Re: converting char to float (reading binary data from file)

James Kanze <>
Wed, 28 May 2008 13:06:32 -0700 (PDT)
On May 28, 12:11 pm, gpderetta <> wrote:

On May 28, 10:30 am, James Kanze <> wrote:

On May 27, 12:07 pm, gpderetta <> wrote:

On May 27, 10:04 am, James Kanze <> wrote:

On May 26, 8:15 pm, wrote:

On May 22, 1:58 am, James Kanze <> wrote:


In Boost 1.35 they've added an optimization to take advantage of
contiguous collections of primitive data types. Here is a copy
of a file that is involved:

Note however:

// archives stored as native binary - this should be the fastest w=


// to archive the state of a group of obects. It makes no attempt=


// convert to any canonical form.



Where "same platform" here means compiled on the same hardware,
using the same version of the same compiler, and the same
compiler options. If you ever recompile your executable with a
more recent version of the compiler, or with different options,
you may no longer be able to read the data.
In sum, it's an acceptable solution for temporary files within a
single run of the executable, but not for much else.

Modulo what is guaranteed by the compiler/platform ABI, I guess.

Supposing you can trust them to be stable:-). In actual
practice, I've seen plenty of size changes, and I've seen long
and the floating point types change their representation, just
between different versions of the compiler. Not to mention
changes in padding which, at least in some cases depend on
compiler options. (For that matter, on most of the machines I
use, the size of a long depends on compiler options. And is the
sort of option that someone is likely to change in the makefile,
because e.g. they suddenly have to deal with big files.)

The size of long or that of off_t?

No matter. The point is that they have to compile with
different options, and suddenly long has changed its size.

In particular, the Boost.Serialization binary format is
primarily used by Boost.MPI (which obviously is a wrapper
around MPI) for inter process communication. I think that
the idea is that the MPI layer will take care of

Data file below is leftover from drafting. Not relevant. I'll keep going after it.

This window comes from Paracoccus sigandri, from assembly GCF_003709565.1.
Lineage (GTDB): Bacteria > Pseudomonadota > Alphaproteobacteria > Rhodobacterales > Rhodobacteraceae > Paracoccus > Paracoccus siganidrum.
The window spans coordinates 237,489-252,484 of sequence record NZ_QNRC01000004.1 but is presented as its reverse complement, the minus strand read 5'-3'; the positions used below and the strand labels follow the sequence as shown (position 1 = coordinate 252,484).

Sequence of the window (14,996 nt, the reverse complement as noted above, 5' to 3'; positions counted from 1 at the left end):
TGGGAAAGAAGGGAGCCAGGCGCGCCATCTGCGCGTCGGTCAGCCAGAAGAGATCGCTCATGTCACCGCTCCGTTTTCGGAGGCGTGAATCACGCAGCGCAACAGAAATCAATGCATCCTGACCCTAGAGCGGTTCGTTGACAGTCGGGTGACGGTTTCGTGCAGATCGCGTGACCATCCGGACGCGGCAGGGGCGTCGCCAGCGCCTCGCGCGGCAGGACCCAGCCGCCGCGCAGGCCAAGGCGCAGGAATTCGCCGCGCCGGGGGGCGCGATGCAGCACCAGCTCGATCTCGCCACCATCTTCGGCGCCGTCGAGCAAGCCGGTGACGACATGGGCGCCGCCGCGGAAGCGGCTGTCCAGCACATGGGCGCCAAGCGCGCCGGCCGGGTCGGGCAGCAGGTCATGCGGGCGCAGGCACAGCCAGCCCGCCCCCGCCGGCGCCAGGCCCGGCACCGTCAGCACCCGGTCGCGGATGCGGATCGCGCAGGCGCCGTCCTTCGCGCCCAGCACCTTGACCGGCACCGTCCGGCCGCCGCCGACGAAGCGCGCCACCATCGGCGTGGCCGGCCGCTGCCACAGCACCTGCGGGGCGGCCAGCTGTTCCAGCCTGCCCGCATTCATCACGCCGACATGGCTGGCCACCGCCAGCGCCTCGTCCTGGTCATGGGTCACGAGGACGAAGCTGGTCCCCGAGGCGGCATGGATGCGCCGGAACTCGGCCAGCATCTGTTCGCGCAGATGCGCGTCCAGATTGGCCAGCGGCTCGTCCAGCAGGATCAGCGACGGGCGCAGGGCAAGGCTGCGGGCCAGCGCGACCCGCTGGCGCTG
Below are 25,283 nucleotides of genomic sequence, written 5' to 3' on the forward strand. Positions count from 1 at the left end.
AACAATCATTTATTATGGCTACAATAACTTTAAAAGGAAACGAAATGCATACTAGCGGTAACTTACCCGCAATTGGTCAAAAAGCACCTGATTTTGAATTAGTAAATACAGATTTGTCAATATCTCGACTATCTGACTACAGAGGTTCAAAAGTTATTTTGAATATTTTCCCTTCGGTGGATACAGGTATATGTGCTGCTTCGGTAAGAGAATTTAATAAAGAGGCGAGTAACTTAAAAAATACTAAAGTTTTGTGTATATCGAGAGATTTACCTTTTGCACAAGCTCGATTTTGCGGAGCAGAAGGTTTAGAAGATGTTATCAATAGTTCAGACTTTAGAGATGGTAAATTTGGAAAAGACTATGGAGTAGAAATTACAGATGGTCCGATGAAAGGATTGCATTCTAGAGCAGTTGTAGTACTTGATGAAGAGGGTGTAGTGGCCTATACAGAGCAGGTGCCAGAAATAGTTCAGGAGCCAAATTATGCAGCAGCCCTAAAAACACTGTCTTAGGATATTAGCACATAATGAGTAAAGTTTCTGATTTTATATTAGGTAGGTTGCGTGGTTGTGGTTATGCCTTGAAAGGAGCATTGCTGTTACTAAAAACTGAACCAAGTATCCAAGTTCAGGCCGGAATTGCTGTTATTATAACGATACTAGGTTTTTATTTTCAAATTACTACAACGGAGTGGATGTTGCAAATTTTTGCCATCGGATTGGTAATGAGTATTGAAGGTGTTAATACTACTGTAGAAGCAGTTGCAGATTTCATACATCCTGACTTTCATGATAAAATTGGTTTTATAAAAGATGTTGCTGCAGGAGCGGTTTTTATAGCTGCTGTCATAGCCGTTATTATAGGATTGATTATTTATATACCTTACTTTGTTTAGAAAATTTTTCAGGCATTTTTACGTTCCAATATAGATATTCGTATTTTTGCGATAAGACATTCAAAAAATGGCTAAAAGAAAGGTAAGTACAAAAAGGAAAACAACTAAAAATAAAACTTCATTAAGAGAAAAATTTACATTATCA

marshaling between peers and thus resolve any
representation difference. I think that in practice most
(but not all) MPI implementations just assume that peers
use the same layout format (i.e. same CPU/compiler/OS) and
just network copy bytes back and forward. In a sense the
distributed program is a logical single run of the same
program even if in practice are different processes
running on different machines, so your observation is
still valid

If the programs are not running on different machines,
what's the point of marshalling. Just put the objects in
shared memory. Marshalling is only necessary if the data is
to be used in a different place or time (networking or
persistency). And a different place or time means a
different machine (sooner or later, in the case of time).

Well, MPI programs runs on large clusters of, usually,
homogeneous machines, connected via LAN.

That's original. I don't think I've ever seen a cluster of
machines where every system in the cluster was identical. At
the very least, you'll have different versions of Sparc, or PC.
Some of which are 32 bit, and others 64. The cluster may start
out homogeneous, but one of the machines breaks down, and is
replaced with a newer model...

The real question, however, doesn't concern just the machines.
If all of the machines are running a single executable, loaded
from the same shared disk, it will probably work. If not, then
sooner or later, some of the machines will have different
compiles of the program, which may or may not be binary
compatible. In practice, the old rule always holds: identical
copies aren't. (Remember, binary compatibility can be lost just
by changing options, or using a newer version of the compiler.)

The same program will spawn multiple copies of itself on every
machine in the cluster, and every copy communicates via
message passing. So you have one logical program which is
partitioned on multiple machines. I guess that most MPI
implementations do not bother (in fact I do not even know if
it is required by the standard) to convert messages to a
machine agnostic format before sending it to another peer.

Well, I don't know much about that context. In my work, we have
a hetrogeneous network, with PC's under Windows as clients, and
either PC's under Linux or Sparcs under Solaris as servers (and
high level clients). And that more or less corresponds to what
I've seen elswhere as well.

James Kanze (GABI Software)
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